Way To Stand Up For The Good Doctors, Judge Sheryl McFarlin.

Dear Judge Sheryl McFarlin,

How's it going? Well, we certainly hope you're having a terrific start to your weekend, your honor. After all, you've done your constituents in Dallas County — and the citizens of Texas in general — quite the service this week.

We know that standing up for what's right can often be a thankless job, so we thought we'd drop you a line and tell you how much we appreciated what you did yesterday.

As you can probably imagine, we were pretty disheartened when we heard about the lawsuit that two local doctors were forced to bring into your court after their hospital higher-ups reprimanded them for performing abortions at other, off-site facilities. The folks behind our state's new, ultra-restrictive abortion laws probably should have figured that — despite the fact that state law explicitly forbids just such an occurrence — some of our more creative hospitals might deny admitting privileges to doctors as a way to prevent them from performing such completely legal medical procedures.

They lacked the foresight to see that far ahead, apparently.

But that's something you made up for yesterday by temporarily reinstating the doctors' privileges at the offending hospital, Dallas' University General.

We honestly have no idea where you stand on abortion from your ruling — and that’s a good thing. You made a decision that doesn't seem to be based on ideology. Instead, you affirmed law and the right of doctors to practice medicine based on their own ethical compasses, rather than ones forced on them by the state or an over-eager hospital.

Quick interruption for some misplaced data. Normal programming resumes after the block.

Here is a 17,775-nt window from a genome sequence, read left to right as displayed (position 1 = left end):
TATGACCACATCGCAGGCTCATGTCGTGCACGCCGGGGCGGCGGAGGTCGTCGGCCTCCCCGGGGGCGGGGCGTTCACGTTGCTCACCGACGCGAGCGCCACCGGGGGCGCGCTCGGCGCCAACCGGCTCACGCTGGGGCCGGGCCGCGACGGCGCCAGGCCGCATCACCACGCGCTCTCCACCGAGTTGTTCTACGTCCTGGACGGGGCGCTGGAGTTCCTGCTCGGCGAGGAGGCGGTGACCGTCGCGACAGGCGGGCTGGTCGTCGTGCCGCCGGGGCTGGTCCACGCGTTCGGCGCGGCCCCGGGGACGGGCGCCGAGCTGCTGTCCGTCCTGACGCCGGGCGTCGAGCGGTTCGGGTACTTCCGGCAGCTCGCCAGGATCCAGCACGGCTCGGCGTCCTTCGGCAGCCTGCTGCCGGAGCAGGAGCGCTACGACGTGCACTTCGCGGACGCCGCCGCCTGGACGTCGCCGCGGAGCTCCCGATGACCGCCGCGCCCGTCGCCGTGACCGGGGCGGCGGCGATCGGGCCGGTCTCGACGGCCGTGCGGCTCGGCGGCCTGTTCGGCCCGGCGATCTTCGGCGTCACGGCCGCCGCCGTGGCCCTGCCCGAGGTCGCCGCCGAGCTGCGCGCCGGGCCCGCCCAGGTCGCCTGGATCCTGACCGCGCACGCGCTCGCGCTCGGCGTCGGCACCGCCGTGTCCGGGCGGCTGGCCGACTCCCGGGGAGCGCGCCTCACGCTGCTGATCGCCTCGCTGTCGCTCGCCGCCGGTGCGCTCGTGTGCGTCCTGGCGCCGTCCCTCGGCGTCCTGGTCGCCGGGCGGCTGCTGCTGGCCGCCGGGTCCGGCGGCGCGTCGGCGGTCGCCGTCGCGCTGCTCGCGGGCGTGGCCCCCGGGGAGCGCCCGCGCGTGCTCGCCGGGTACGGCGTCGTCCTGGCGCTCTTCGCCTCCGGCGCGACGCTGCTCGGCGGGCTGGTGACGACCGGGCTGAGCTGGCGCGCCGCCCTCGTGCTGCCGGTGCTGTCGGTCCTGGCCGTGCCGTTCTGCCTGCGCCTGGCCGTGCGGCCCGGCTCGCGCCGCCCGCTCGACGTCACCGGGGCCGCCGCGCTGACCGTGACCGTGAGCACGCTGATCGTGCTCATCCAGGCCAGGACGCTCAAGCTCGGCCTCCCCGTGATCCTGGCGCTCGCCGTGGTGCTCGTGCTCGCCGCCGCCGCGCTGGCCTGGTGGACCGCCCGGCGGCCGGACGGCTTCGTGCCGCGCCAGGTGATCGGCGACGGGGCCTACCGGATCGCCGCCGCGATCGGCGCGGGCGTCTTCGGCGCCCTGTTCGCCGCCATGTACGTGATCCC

However we might feel about hospital privileges being required for any doctor who performs abortions — something both the American Medical Association and American Congress of Obstetricians and Gynecologists oppose — your protection of otherwise qualified doctors being stripped of those privileges is laudable.

It's not your fault we are where we are at this point, celebrating the smallest of reprieves when it comes to maintaining the health, agency and autonomy of Texans who might run afoul of some of the more extreme actions undertaken by our representatives in Austin. We know that we have it better than most — like, say, those in rural areas, who now have to travel hundreds of miles if their reproductive choices don't line up with the rigid dogma of those currently in power.

That's why it was so important that you pushed back. On second thought, maybe it was more of a nudge. Still, a nudge can be a powerful tool. And it definitely was in this instance, letting places like University General know that they aren't going to be able to compromise people's health because it's politically expedient.

Here's the deal: We've seen our fair share of terrible decisions by local judges around here. Now, we couldn't be happier to celebrate a good one.

Keep up the good work, Judge McFarlin.

Yours truly,
Stephen Young and the rest of the Central Track staff

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